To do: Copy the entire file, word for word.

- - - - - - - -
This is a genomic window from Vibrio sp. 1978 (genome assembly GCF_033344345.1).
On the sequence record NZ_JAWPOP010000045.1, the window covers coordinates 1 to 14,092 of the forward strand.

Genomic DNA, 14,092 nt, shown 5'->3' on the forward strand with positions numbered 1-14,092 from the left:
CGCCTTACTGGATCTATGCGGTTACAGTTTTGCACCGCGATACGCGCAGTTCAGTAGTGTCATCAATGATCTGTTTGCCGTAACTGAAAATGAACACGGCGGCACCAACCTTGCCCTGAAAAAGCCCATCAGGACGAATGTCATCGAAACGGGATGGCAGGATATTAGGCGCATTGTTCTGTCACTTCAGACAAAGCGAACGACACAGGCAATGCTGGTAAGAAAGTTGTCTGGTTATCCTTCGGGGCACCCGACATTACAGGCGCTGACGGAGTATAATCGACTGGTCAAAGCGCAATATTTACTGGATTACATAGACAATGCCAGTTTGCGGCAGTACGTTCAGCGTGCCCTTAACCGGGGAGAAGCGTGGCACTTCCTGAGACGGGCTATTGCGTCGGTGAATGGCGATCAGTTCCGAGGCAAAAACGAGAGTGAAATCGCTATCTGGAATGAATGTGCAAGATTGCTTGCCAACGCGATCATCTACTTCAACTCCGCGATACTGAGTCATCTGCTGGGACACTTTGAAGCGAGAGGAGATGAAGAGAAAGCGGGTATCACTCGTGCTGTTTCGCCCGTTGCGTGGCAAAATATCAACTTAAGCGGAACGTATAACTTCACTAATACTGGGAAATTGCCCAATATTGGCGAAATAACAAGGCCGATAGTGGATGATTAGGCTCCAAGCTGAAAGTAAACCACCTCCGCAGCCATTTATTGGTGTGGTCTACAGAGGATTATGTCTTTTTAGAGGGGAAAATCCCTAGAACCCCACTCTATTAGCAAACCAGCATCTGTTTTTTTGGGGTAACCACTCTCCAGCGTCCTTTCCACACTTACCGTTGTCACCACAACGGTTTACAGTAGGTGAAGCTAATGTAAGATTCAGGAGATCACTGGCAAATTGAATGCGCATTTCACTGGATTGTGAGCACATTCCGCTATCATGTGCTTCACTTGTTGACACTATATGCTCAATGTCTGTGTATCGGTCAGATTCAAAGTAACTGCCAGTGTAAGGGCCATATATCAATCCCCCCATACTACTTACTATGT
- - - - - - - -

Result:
This is a genomic window from Vibrio sp. 1978 (genome assembly GCF_033344345.1).
On the sequence record NZ_JAWPOP010000045.1, the window covers coordinates 1 to 14,092 of the forward strand.

Genomic DNA, 14,092 nt, shown 5'->3' on the forward strand with positions numbered 1-14,092 from the left:
CGCCTTACTGGATCTATGCGGTTACAGTTTTGCACCGCGATACGCGCAGTTCAGTAGTGTCATCAATGATCTGTTTGCCGTAACTGAAAATGAACACGGCGGCACCAACCTTGCCCTGAAAAAGCCCATCAGGACGAATGTCATCGAAACGGGATGGCAGGATATTAGGCGCATTGTTCTGTCACTTCAGACAAAGCGAACGACACAGGCAATGCTGGTAAGAAAGTTGTCTGGTTATCCTTCGGGGCACCCGACATTACAGGCGCTGACGGAGTATAATCGACTGGTCAAAGCGCAATATTTACTGGATTACATAGACAATGCCAGTTTGCGGCAGTACGTTCAGCGTGCCCTTAACCGGGGAGAAGCGTGGCACTTCCTGAGACGGGCTATTGCGTCGGTGAATGGCGATCAGTTCCGAGGCAAAAACGAGAGTGAAATCGCTATCTGGAATGAATGTGCAAGATTGCTTGCCAACGCGATCATCTACTTCAACTCCGCGATACTGAGTCATCTGCTGGGACACTTTGAAGCGAGAGGAGATGAAGAGAAAGCGGGTATCACTCGTGCTGTTTCGCCCGTTGCGTGGCAAAATATCAACTTAAGCGGAACGTATAACTTCACTAATACTGGGAAATTGCCCAATATTGGCGAAATAACAAGGCCGATAGTGGATGATTAGGCTCCAAGCTGAAAGTAAACCACCTCCGCAGCCATTTATTGGTGTGGTCTACAGAGGATTATGTCTTTTTAGAGGGGAAAATCCCTAGAACCCCACTCTATTAGCAAACCAGCATCTGTTTTTTTGGGGTAACCACTCTCCAGCGTCCTTTCCACACTTACCGTTGTCACCACAACGGTTTACAGTAGGTGAAGCTAATGTAAGATTCAGGAGATCACTGGCAAATTGAATGCGCATTTCACTGGATTGTGAGCACATTCCGCTATCATGTGCTTCACTTGTTGACACTATATGCTCAATGTCTGTGTATCGGTCAGATTCAAAGTAACTGCCAGTGTAAGGGCCATATATCAATCCCCCCATACTACTTACTATGT